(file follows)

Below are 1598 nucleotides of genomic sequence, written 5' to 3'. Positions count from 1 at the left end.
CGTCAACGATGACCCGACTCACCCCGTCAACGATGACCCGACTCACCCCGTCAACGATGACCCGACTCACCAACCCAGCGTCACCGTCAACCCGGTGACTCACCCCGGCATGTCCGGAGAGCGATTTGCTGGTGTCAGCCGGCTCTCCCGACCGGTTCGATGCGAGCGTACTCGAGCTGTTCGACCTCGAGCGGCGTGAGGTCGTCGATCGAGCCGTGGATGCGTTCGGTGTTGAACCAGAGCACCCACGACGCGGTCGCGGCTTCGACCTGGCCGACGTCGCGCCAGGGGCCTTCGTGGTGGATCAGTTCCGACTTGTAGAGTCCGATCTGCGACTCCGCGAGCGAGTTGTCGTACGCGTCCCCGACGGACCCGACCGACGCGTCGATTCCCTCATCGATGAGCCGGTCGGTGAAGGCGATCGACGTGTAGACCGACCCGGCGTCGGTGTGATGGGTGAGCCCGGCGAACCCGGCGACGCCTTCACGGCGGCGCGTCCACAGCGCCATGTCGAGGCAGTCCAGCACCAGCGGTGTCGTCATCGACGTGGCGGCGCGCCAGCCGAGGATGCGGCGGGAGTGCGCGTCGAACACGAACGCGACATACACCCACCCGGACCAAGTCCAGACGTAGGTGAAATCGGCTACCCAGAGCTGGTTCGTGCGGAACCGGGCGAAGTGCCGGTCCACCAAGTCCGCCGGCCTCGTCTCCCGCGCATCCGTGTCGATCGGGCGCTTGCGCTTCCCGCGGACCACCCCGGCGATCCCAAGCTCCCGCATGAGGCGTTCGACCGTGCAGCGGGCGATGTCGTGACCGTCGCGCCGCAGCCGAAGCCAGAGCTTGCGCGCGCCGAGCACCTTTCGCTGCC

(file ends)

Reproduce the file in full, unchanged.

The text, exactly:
Below are 1598 nucleotides of genomic sequence, written 5' to 3'. Positions count from 1 at the left end.
CGTCAACGATGACCCGACTCACCCCGTCAACGATGACCCGACTCACCCCGTCAACGATGACCCGACTCACCAACCCAGCGTCACCGTCAACCCGGTGACTCACCCCGGCATGTCCGGAGAGCGATTTGCTGGTGTCAGCCGGCTCTCCCGACCGGTTCGATGCGAGCGTACTCGAGCTGTTCGACCTCGAGCGGCGTGAGGTCGTCGATCGAGCCGTGGATGCGTTCGGTGTTGAACCAGAGCACCCACGACGCGGTCGCGGCTTCGACCTGGCCGACGTCGCGCCAGGGGCCTTCGTGGTGGATCAGTTCCGACTTGTAGAGTCCGATCTGCGACTCCGCGAGCGAGTTGTCGTACGCGTCCCCGACGGACCCGACCGACGCGTCGATTCCCTCATCGATGAGCCGGTCGGTGAAGGCGATCGACGTGTAGACCGACCCGGCGTCGGTGTGATGGGTGAGCCCGGCGAACCCGGCGACGCCTTCACGGCGGCGCGTCCACAGCGCCATGTCGAGGCAGTCCAGCACCAGCGGTGTCGTCATCGACGTGGCGGCGCGCCAGCCGAGGATGCGGCGGGAGTGCGCGTCGAACACGAACGCGACATACACCCACCCGGACCAAGTCCAGACGTAGGTGAAATCGGCTACCCAGAGCTGGTTCGTGCGGAACCGGGCGAAGTGCCGGTCCACCAAGTCCGCCGGCCTCGTCTCCCGCGCATCCGTGTCGATCGGGCGCTTGCGCTTCCCGCGGACCACCCCGGCGATCCCAAGCTCCCGCATGAGGCGTTCGACCGTGCAGCGGGCGATGTCGTGACCGTCGCGCCGCAGCCGAAGCCAGAGCTTGCGCGCGCCGAGCACCTTTCGCTGCC